In response to “Rucho unapologetic over controversial tweet” (Dec. 17) and “Does GOP back Rucho?” (O-pinion, Dec. 16):
Rucho is an embarrassment, should apologize for tweet
So, if I am critical of Sen. Rucho’s remarks equating the Affordable Care Act to “... Nazi’s, Soviets and terrorists combined,” I am one of the “socialist elite.” Interesting response, considering that one implicit goal of socialism is the elimination of an elite stratum in society.
Then, in response to a call from the N.C. Republican party chairman to apologize, Rucho refuses on the grounds that “... I don’t owe him and he doesn’t owe me.” I guess it wouldn’t do to apologize just because you’re wrong. This man is an embarrassment to our city, county and state on a number of levels, and should be rejected by voters when he next runs for office.
Tweet not really offensive if you look at what Senator said
I’m not saying what Sen. Rucho said was right or wrong, but what I do say is that the senator’s tweet being “highly offensive” is not really offensive when you look at exactly what the senator said. He compared the resulting damage of Justice Roberts’ actions and that of Obamacare to having “done more damage to the USA then the swords of the Nazis, Soviets & terrorists combined.” Nowhere did the senator actually “compare the Affordable Care Act with Nazis and terrorists” as you so stated.
Putting words in people’s mouths and twisting the truth does nothing more than fuel the fire for an already sensitive situation.
Seems like Rucho is confused about government philosophies
North Carolina State Senator Bob Rucho has compared the Affordable Care Act to policies of Nazi Soviet Socialism or, was it, Soviet Socialism Nazism?
Apparently Mr. Rucho is unaware that Nazism and Soviet Socialism are mutually exclusive philosophies of government.
In response to “Overcoming hurdles of affordable housing” (Dec. 17, Our View) and “Neighbors protest apartments, traffic” (Dec. 17):
Let’s remember – affordable housing is workforce housing
The writer is Board Chair of Community Link.
Do you think working individuals and veterans in service occupations, health care, education and care for the young and elderly should be able to afford safe and decent housing? That’s who we are talking about when affordable housing is the issue. Really, it’s workforce housing!
In our region, a working household must earn at least $15.60 an hour to not spend more than 30 percent of their income on housing, the definition of affordable. The startling reality is that nearly 1 out of 2 workers in our community do not earn this.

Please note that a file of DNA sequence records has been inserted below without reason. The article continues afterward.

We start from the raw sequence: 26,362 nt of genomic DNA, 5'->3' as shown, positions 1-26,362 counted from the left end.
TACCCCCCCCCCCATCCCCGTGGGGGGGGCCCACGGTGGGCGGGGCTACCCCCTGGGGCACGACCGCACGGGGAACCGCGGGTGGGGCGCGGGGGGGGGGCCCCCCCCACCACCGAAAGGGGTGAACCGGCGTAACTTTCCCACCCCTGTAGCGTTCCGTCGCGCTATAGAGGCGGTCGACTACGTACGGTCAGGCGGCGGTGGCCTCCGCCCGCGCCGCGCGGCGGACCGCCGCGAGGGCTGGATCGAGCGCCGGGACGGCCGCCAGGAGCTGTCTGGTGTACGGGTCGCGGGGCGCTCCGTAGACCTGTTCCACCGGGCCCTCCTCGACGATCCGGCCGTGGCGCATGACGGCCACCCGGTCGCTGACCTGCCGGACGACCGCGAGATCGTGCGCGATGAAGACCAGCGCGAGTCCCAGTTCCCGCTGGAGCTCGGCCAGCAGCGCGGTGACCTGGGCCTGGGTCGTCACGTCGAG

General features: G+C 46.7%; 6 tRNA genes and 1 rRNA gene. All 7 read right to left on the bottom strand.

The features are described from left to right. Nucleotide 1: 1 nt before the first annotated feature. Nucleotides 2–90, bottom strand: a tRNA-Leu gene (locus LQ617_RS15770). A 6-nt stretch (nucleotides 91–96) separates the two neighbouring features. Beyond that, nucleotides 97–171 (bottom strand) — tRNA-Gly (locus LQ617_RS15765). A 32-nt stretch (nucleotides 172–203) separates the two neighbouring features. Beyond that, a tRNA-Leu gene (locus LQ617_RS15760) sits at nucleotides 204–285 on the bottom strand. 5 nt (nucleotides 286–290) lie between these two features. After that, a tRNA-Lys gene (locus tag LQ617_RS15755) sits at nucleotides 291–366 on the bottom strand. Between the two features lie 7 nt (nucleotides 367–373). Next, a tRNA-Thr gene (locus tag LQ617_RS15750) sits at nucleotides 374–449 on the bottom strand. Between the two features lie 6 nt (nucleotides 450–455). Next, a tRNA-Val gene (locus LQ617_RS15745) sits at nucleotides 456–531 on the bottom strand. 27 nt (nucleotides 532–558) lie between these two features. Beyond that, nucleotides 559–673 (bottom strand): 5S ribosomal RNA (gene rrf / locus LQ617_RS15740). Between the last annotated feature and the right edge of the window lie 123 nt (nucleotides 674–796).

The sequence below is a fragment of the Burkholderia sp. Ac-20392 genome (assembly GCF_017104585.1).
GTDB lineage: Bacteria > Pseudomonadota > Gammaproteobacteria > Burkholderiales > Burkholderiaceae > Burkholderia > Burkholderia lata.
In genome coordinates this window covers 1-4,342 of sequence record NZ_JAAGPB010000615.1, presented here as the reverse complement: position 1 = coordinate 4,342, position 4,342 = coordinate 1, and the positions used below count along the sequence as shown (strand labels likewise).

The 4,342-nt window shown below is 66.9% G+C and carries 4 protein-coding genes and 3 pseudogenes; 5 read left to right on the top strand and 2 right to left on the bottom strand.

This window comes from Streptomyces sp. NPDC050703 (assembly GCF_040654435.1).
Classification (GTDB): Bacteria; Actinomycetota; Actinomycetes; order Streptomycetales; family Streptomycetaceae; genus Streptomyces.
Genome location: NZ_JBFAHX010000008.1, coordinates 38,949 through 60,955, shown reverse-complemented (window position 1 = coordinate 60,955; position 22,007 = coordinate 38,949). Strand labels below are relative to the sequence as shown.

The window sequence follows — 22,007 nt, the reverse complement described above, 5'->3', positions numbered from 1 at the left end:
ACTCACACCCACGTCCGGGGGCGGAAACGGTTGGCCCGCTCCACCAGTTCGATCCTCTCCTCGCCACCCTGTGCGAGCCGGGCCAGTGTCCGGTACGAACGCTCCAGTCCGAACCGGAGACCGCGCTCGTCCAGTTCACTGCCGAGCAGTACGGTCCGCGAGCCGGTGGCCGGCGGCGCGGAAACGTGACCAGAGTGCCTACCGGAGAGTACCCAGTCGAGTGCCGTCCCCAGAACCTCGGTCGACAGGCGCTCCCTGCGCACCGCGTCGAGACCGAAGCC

So as we debate traffic patterns and the “elements” that affordable housing brings, let’s start the conversation by acknowledging that it’s our workforce that is at stake.
Timothy M. Tate
Affordable housing complex marginalizes homeowners
I am a property owner at Willowmere who is protesting an affordable housing apartment complex nearby. Willowmere has a HOA to maintain its property values. There is a common interest in keeping the neighborhood safe and the property values up. These are hard working people who have pride in home ownership. There is an old saying “nobody washes a rental car.”
When the wishes of this community are superimposed by the whims of county government, that is not democracy. To marginalize the achievement and pride of the homeowners in Willowmere is a mockery.
Are police officers, teachers beneath housing opponents?
Police officers who are good enough to protect and serve. Teachers good enough to be with your children each day. Retail clerks good enough to sell you designer shoes and purses. Yet none is good enough to live in your neighborhood? How do you explain that to your children? Or your minister? Or to yourself?
Problem with Obamacare is not the annual premium increase
Why does the Observer print letters that so clearly miss the point on why people are unhappy with Obamacare?
The issue is not the usual annual premium increase. It is the cancellation of policies the president promised we could keep. It is the incredibly high premiums for new policies (in my case 430 percent higher). It is high deductibles and unneeded coverages of these plans. It is the inequities in who qualifies for subsidies.
In response to “Board: Fracking data is needed” (Dec. 7) and “We shouldn’t be in the dark when it comes to fracking” (Dec. 11, Forum):
Will Big Oil and Gas soon start drilling without consent?
Regarding fracking, I agree that we should have rights. I’m guessing you’re not going to like “compulsive pooling,” or “forced pooling.” That’s where drillers are allowed to tap local natural gas next door, even if property owners don’t want them probing under their homes and farms.
It’s not here yet. But we must do some homework to protect ourselves. Big Oil and Gas are not going to look out for us.
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